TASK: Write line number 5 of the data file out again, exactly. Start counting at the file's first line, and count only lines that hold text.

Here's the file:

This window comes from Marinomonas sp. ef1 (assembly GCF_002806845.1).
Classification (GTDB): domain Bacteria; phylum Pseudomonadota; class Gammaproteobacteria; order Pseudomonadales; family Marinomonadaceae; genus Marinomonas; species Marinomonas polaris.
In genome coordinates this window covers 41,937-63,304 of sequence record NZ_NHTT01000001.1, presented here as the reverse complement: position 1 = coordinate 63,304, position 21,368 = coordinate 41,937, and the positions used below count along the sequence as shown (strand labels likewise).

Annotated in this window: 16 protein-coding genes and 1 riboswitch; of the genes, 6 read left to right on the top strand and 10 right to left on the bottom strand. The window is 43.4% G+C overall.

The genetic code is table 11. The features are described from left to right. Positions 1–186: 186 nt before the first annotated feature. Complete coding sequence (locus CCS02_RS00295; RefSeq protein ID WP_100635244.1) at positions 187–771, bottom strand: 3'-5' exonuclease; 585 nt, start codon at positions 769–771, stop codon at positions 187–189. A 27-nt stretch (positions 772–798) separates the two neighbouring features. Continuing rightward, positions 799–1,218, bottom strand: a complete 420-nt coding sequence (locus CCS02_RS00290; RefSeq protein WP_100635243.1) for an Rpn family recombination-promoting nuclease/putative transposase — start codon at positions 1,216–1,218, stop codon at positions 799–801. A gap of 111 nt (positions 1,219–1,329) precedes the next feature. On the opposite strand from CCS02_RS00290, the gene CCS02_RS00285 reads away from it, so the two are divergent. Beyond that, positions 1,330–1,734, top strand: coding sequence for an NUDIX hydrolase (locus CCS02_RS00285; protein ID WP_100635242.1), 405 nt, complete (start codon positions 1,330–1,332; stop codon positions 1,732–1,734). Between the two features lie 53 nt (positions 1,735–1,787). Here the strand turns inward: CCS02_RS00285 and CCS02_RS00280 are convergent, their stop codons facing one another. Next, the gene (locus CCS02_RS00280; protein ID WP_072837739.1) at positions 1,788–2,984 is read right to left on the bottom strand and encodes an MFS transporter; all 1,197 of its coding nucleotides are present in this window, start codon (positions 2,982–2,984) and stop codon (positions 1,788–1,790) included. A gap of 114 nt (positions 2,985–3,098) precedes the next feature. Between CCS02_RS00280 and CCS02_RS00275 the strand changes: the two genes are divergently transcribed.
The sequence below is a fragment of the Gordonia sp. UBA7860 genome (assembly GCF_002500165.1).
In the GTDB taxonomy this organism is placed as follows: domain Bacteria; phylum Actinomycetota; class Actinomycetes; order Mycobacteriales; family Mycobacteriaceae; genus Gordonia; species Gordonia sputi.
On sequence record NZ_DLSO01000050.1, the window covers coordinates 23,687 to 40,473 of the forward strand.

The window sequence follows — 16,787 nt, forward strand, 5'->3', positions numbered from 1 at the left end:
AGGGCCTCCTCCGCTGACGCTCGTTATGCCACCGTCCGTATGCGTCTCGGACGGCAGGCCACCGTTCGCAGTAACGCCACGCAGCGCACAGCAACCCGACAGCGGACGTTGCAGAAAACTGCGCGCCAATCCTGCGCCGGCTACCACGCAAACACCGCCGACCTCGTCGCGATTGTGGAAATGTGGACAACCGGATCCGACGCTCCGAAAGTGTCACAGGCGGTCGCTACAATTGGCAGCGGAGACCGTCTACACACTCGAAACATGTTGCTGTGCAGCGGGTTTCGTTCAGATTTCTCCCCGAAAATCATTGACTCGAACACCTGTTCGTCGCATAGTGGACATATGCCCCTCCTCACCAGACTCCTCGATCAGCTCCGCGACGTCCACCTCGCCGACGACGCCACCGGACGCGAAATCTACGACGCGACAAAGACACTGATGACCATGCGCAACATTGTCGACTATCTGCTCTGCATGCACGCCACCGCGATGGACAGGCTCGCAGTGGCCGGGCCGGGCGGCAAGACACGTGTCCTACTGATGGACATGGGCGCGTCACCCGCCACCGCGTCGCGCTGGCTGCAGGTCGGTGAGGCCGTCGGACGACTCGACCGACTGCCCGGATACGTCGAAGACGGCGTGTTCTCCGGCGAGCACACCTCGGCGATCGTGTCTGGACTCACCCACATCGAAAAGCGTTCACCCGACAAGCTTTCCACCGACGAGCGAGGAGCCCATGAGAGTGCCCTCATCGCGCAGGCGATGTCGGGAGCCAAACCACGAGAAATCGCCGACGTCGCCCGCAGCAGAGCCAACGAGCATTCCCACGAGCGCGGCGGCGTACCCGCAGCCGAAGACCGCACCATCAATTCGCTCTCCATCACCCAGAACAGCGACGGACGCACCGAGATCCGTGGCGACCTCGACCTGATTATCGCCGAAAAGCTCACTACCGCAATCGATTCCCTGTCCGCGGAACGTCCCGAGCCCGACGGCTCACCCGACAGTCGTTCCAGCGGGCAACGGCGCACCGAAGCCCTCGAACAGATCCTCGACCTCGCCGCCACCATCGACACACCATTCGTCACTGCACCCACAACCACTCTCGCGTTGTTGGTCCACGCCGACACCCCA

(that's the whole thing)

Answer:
The genetic code is table 11. The features are described from left to right. Positions 1–186: 186 nt before the first annotated feature. Complete coding sequence (locus CCS02_RS00295; RefSeq protein ID WP_100635244.1) at positions 187–771, bottom strand: 3'-5' exonuclease; 585 nt, start codon at positions 769–771, stop codon at positions 187–189. A 27-nt stretch (positions 772–798) separates the two neighbouring features. Continuing rightward, positions 799–1,218, bottom strand: a complete 420-nt coding sequence (locus CCS02_RS00290; RefSeq protein WP_100635243.1) for an Rpn family recombination-promoting nuclease/putative transposase — start codon at positions 1,216–1,218, stop codon at positions 799–801. A gap of 111 nt (positions 1,219–1,329) precedes the next feature. On the opposite strand from CCS02_RS00290, the gene CCS02_RS00285 reads away from it, so the two are divergent. Beyond that, positions 1,330–1,734, top strand: coding sequence for an NUDIX hydrolase (locus CCS02_RS00285; protein ID WP_100635242.1), 405 nt, complete (start codon positions 1,330–1,332; stop codon positions 1,732–1,734). Between the two features lie 53 nt (positions 1,735–1,787). Here the strand turns inward: CCS02_RS00285 and CCS02_RS00280 are convergent, their stop codons facing one another. Next, the gene (locus CCS02_RS00280; protein ID WP_072837739.1) at positions 1,788–2,984 is read right to left on the bottom strand and encodes an MFS transporter; all 1,197 of its coding nucleotides are present in this window, start codon (positions 2,982–2,984) and stop codon (positions 1,788–1,790) included. A gap of 114 nt (positions 2,985–3,098) precedes the next feature. Between CCS02_RS00280 and CCS02_RS00275 the strand changes: the two genes are divergently transcribed.